But, before inquiring what these monks have to tell us, we may briefly state what is known about the conversion of Britain and Ireland, as their conversion must, almost certainly, have led to the same process in the small island lying between them, which, in the days when vessels crept along the shore as much as possible, would be a natural calling-place.
The British Church was represented at the Synod of Arles in A.D. 314 ; at the close of the fourth century the natives of Britain[note 12] were probably all Christians, and, at the beginning of the fifth century, they had. advanced sufficiently to produce a heretic, Pelagius.[note 13] This Pelagius had an intimate friend, Coelestinus, an Irishman, so that it is possible that in this way, if not also through the constant attacks of the Irish upon Britain during the fourth century, when they must have had intercourse with Christian natives,  Christianity was introduced into Ireland before St. Patrick's time.[note 14] Who introduced it to Man, we cannot tell, but from the large proportion of the names of Irish ecclesiastics surviving in the old Manx keeills, or cells, which are of similar type to the Irish oratories of the sixth and seventh centuries, and in the Manx parish churches, which are usually on ancient sites, it may reasonably be conjectured that Manxmen were, for the most part, Christianized by Irish missionaries ; and, indeed, it would have been strange if the proselytizing Irish[note 15] monks, who, beginning in the sixth century, wandered all over Europe, had avoided an island so near to them.
It is possible, however, that a Christianizing movement of somewhat earlier date may have reached Man from another quarter. For at the very end of the fourth century a British saint, Ninian (ob. ? 432), who had been trained at Rome, built a church, called Candida Casa, on the western side of Wigton Bay, and dedicated it to St. Martin of Tours.[note 16] It is said that through his teaching the southern Picts were converted, but, as they soon afterwards seem to have apostatized,[note 17] his influence was not a permanent one.  Our evidence about his possible influence in Man, as well about that of his successors, Patrick (ob. 461) and Columba (n. 504, ob. 580), is founded upon the proximity of the sphere of their work to Man, and upon the names found there, as above mentioned; it must be understood that the occurrence of these names in Man does not necessarily mean that those who bore them visited Man, or even that they were bestowed during the period of the saints' life-time; indeed, they were more probably the result of the pious remembrance preserved by later generations.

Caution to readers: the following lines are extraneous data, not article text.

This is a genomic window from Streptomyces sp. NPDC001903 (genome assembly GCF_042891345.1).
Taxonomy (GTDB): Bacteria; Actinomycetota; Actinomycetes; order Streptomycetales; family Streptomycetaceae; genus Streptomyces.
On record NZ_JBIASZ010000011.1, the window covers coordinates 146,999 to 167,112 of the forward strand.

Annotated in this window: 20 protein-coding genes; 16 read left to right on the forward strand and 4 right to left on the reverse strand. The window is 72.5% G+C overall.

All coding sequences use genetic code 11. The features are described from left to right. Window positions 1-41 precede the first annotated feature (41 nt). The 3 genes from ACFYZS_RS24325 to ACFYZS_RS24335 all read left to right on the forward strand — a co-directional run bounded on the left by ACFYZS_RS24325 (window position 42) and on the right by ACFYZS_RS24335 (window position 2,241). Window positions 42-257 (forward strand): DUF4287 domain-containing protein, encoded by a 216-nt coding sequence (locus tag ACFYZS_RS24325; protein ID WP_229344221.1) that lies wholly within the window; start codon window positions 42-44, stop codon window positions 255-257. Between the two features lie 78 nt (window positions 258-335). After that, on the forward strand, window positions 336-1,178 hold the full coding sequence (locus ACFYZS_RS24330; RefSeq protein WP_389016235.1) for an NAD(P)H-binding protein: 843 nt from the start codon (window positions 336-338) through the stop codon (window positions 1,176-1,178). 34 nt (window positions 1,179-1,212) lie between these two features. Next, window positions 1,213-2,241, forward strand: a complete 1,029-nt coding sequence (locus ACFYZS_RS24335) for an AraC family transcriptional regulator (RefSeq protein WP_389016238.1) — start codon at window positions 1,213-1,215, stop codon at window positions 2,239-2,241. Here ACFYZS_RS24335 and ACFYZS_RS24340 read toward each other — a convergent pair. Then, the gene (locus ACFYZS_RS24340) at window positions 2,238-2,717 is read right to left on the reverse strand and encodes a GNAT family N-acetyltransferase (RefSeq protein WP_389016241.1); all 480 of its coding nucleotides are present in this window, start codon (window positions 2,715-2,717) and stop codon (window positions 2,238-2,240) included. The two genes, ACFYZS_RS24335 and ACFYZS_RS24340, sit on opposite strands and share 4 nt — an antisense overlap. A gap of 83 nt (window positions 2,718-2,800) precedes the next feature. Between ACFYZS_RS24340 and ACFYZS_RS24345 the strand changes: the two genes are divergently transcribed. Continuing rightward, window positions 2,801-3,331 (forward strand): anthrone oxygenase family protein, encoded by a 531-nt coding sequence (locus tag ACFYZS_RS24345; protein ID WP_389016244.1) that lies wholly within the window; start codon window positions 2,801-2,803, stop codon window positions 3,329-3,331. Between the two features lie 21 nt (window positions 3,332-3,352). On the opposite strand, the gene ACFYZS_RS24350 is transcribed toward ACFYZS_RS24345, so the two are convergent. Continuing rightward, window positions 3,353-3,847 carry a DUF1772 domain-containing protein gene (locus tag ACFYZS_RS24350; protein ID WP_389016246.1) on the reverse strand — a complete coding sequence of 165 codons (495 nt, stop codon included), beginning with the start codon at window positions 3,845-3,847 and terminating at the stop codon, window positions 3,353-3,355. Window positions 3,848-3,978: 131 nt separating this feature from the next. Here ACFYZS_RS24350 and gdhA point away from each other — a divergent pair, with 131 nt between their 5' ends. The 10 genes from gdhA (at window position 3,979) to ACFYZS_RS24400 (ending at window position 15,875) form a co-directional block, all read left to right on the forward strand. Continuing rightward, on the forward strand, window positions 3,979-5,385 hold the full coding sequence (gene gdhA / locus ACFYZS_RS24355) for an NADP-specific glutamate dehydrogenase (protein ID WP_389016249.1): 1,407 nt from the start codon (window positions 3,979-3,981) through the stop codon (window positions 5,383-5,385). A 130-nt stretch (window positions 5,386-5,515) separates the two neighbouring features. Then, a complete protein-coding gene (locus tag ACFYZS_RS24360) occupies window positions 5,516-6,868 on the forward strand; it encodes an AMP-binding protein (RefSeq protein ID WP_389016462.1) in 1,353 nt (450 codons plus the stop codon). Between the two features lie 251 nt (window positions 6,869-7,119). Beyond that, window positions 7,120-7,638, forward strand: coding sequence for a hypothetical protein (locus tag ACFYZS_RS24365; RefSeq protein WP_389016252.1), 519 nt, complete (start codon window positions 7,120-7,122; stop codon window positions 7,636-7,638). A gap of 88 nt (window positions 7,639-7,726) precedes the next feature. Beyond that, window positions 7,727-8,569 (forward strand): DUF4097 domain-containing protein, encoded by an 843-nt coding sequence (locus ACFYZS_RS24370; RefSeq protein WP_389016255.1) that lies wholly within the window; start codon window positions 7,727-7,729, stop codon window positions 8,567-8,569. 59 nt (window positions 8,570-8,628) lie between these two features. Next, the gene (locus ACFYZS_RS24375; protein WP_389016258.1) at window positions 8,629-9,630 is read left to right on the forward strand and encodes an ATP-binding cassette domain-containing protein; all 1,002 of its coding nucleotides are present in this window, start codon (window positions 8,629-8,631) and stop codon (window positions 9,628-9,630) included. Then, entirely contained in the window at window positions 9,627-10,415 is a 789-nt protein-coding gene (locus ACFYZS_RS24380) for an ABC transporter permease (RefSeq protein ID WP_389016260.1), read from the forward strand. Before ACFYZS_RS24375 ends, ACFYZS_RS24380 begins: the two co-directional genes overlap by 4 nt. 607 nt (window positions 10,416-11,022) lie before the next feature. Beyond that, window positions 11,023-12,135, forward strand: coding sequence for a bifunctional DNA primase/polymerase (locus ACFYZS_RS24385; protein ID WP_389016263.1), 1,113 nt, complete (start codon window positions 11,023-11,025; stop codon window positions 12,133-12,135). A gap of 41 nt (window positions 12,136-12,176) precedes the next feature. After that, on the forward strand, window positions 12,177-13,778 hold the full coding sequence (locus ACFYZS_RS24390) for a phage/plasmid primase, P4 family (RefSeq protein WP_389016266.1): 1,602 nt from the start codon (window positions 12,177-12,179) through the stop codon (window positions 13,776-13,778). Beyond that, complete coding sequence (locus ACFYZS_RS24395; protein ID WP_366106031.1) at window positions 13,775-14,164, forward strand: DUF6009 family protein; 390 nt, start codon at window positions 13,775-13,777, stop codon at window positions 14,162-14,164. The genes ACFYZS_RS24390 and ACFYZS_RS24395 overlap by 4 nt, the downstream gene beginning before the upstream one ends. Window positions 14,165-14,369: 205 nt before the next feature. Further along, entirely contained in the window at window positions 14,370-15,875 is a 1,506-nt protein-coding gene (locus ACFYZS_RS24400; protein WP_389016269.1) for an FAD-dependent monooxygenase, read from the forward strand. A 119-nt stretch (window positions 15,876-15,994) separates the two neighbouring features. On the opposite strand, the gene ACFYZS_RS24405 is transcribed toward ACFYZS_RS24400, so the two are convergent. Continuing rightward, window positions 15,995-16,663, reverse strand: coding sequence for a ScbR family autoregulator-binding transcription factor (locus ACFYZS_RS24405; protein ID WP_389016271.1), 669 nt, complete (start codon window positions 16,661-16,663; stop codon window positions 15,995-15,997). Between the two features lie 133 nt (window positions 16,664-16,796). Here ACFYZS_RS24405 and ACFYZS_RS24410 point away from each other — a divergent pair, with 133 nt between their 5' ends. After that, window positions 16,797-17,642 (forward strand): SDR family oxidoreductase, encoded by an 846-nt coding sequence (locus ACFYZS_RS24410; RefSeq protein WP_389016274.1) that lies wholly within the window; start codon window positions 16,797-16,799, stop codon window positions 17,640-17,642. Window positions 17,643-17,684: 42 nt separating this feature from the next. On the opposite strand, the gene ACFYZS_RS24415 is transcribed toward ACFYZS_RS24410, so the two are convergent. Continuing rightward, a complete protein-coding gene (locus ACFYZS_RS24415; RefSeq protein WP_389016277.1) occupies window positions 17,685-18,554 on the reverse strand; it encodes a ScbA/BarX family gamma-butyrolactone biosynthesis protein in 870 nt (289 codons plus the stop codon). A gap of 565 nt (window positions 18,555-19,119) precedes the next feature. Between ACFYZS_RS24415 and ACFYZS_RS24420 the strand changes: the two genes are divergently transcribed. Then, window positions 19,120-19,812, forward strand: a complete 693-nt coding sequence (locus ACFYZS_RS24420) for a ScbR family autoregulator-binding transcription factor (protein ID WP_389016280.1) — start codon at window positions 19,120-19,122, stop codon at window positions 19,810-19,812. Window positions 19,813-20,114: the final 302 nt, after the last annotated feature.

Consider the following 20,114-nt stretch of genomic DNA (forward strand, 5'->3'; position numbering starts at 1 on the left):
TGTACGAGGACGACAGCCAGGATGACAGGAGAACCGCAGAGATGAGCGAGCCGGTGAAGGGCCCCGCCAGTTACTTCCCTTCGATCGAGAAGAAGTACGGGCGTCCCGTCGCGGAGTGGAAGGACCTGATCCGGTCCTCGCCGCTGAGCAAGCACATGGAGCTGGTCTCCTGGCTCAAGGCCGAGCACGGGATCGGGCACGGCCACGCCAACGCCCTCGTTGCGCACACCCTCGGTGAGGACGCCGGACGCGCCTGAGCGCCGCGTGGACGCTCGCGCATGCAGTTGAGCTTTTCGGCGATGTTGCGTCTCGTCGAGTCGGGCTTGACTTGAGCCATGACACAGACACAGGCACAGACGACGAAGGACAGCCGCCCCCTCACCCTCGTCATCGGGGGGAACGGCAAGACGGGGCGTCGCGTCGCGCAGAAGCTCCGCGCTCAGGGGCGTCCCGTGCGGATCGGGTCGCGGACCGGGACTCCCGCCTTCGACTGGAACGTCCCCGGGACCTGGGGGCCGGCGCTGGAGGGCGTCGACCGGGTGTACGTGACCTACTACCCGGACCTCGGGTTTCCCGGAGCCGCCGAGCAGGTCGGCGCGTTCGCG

There may, then be a trace of St. Ninian in Man in the name of the thirteenth century church of St. Trinian (a corruption of Saint Ninian), which may have been re-built on an older site, and the dedication of a keeill to St. Martin is perhaps due to the same connexion.
With reference to the second Christianizing movement, that initiated by St. Patrick, there is more ample information, but, as regards Man, it is of an even less reliable character.[note 18] The following interesting account of it is given in the Tripartite Life of St. Patrick.
St. Patrick having by means of a miracle converted a wicked man of Ulster, called Macc Cuill, and his men, the following incident is related: "Then they were silent and said, 'Truly this man Patrick is a man of God.' They all forthwith believed, and Macc  Cuill[note 19] believed, and at Patrick's behest lie went in the sea in a coracle of [only] one hide. . . . Now Macc Cuill went on that day to sea, with his right hand towards Mag Inis, till he reached Mann, and found two wonderful men in the island before him. And it is they that preached God's Word in Mann, and through their preaching the men of that island were baptized. Conindri and Romuil were their names. Now when these men saw Macc Cuill in his coracle they took him from the sea and received him with a welcome, and he learnt the divine rule with them until he took the bishopric after them. This is 'Macc Cuill from the sea,' the illustrious bishop and prelate of Arduimen."[note 20]